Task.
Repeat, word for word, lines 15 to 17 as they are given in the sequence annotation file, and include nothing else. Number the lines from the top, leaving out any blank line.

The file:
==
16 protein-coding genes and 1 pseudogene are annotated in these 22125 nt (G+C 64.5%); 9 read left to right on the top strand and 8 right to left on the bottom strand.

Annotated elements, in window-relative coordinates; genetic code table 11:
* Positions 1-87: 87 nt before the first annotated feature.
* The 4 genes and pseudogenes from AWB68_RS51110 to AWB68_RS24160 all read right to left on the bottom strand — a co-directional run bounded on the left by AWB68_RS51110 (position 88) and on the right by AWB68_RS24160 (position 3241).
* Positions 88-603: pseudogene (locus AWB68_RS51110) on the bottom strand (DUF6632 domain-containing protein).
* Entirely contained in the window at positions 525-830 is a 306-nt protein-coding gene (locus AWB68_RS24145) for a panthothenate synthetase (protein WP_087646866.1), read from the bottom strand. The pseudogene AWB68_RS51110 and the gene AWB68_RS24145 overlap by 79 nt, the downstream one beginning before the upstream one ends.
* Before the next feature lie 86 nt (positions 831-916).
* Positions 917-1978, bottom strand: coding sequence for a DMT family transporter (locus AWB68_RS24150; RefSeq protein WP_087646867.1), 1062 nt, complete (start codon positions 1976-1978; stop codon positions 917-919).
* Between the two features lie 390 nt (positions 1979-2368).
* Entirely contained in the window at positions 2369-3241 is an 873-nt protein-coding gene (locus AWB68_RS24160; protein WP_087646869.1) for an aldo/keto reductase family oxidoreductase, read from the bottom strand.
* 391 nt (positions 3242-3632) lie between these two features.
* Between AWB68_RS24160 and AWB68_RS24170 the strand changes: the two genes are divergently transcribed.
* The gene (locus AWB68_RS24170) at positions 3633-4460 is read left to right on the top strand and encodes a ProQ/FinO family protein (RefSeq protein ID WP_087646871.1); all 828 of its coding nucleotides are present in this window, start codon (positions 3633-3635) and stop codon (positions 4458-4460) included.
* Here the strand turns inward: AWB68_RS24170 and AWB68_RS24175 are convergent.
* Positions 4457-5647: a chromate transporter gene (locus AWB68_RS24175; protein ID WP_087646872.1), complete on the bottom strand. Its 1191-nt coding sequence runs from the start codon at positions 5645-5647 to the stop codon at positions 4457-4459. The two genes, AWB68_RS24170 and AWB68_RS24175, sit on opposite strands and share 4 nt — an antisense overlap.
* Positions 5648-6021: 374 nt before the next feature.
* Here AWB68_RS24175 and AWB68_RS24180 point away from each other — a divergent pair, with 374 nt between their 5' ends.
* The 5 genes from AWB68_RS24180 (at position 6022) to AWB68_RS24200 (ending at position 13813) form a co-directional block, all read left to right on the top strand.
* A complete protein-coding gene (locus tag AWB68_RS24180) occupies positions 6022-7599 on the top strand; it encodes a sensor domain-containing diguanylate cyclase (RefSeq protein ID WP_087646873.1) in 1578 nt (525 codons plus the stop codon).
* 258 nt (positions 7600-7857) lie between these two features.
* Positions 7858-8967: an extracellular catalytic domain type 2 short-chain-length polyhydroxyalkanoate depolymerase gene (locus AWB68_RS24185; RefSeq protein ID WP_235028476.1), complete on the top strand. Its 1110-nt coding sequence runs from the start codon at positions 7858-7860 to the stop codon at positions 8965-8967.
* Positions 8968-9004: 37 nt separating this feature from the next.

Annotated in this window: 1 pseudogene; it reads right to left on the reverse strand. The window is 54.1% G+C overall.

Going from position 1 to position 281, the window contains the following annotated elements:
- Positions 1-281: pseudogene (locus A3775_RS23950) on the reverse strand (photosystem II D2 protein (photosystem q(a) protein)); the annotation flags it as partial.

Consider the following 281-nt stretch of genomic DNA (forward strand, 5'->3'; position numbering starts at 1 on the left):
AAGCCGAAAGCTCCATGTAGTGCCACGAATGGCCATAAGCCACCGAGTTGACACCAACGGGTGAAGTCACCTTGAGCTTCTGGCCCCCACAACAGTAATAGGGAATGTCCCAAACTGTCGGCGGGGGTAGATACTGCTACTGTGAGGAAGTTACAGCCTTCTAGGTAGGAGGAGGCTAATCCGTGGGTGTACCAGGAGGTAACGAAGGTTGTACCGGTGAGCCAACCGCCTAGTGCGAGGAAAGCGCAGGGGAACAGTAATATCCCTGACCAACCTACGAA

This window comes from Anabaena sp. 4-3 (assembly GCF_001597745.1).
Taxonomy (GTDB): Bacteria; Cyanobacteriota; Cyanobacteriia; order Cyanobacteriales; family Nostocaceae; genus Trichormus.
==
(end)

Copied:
* Positions 4457-5647: a chromate transporter gene (locus AWB68_RS24175; protein ID WP_087646872.1), complete on the bottom strand. Its 1191-nt coding sequence runs from the start codon at positions 5645-5647 to the stop codon at positions 4457-4459. The two genes, AWB68_RS24170 and AWB68_RS24175, sit on opposite strands and share 4 nt — an antisense overlap.
* Positions 5648-6021: 374 nt before the next feature.
* Here AWB68_RS24175 and AWB68_RS24180 point away from each other — a divergent pair, with 374 nt between their 5' ends.